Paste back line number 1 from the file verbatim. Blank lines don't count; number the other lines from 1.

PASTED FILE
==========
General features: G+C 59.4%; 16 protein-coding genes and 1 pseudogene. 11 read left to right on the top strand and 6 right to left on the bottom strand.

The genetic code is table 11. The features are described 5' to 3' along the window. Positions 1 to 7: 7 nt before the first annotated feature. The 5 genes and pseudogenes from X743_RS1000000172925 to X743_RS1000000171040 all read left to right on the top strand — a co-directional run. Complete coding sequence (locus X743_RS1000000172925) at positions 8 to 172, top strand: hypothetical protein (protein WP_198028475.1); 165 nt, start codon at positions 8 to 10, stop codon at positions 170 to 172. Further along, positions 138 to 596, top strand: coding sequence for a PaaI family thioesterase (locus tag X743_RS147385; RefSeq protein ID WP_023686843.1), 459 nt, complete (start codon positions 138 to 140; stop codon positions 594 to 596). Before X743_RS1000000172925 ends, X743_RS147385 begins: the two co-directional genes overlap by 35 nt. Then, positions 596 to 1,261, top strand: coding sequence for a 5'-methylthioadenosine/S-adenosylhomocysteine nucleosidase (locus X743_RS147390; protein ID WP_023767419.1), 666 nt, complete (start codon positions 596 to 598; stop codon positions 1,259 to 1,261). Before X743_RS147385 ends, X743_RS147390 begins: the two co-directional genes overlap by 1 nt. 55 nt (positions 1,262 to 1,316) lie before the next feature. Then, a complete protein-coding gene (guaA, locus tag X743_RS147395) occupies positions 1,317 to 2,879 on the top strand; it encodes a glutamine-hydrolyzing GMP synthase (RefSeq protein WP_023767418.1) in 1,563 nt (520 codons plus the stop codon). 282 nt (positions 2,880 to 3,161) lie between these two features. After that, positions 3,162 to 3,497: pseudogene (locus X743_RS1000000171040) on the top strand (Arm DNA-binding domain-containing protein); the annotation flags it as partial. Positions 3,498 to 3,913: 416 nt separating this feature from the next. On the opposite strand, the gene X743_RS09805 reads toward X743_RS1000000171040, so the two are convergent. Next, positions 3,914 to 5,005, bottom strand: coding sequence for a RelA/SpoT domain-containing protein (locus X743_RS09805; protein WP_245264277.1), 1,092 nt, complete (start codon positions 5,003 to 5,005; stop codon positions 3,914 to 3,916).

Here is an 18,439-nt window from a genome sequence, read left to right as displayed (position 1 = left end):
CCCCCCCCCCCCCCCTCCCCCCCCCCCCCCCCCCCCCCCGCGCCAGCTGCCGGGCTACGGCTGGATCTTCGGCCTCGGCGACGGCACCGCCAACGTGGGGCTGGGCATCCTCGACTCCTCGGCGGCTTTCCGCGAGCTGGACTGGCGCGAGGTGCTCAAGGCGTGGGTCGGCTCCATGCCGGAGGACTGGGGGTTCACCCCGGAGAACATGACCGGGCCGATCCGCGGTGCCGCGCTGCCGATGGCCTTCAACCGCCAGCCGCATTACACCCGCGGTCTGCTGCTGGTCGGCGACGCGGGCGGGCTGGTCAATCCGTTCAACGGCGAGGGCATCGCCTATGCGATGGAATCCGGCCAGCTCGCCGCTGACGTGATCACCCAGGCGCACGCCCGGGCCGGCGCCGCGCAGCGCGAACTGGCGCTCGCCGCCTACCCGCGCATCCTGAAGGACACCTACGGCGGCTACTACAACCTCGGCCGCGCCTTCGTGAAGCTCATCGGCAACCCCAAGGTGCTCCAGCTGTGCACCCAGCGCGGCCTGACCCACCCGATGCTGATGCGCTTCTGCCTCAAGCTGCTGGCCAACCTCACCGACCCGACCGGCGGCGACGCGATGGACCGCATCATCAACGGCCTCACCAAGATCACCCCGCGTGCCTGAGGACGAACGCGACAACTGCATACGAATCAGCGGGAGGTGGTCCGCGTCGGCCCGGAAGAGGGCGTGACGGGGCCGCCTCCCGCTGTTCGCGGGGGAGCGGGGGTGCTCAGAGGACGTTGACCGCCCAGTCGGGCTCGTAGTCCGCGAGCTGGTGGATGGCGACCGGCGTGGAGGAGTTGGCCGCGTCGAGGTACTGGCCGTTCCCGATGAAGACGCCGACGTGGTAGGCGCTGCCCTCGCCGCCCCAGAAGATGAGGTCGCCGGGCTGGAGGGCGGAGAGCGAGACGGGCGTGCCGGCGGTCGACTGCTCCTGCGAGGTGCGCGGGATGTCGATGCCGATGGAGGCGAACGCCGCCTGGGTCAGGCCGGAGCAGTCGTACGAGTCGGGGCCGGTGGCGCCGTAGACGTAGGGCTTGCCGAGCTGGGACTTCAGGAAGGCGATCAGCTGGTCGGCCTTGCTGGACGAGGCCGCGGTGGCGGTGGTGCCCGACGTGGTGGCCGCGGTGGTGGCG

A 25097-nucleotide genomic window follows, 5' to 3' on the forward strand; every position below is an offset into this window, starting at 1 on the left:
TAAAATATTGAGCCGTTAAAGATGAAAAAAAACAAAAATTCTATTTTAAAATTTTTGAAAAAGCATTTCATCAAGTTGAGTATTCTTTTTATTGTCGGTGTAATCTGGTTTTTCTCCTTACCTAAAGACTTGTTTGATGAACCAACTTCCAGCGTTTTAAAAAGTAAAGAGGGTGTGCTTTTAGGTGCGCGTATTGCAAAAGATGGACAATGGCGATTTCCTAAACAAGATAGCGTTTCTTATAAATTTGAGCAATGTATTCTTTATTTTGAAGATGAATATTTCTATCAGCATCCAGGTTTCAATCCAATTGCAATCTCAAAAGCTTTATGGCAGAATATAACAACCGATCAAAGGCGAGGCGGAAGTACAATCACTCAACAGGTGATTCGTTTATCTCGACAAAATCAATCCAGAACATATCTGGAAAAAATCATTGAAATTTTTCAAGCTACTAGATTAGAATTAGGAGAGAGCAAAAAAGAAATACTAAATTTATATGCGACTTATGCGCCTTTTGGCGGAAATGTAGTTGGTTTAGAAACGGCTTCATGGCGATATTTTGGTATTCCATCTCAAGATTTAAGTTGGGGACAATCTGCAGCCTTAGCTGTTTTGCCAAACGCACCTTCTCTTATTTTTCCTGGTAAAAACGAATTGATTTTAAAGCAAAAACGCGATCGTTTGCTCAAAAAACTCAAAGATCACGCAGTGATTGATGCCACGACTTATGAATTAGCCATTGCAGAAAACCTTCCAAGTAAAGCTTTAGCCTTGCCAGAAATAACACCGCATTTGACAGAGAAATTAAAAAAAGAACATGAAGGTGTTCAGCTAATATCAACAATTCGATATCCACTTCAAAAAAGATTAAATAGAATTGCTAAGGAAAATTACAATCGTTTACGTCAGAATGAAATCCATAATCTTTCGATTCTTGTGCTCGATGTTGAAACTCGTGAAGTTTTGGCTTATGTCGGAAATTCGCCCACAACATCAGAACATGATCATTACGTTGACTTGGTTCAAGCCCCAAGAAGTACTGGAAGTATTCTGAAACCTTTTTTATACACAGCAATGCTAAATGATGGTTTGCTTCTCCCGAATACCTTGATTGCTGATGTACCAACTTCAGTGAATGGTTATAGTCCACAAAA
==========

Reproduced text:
General features: G+C 59.4%; 16 protein-coding genes and 1 pseudogene. 11 read left to right on the top strand and 6 right to left on the bottom strand.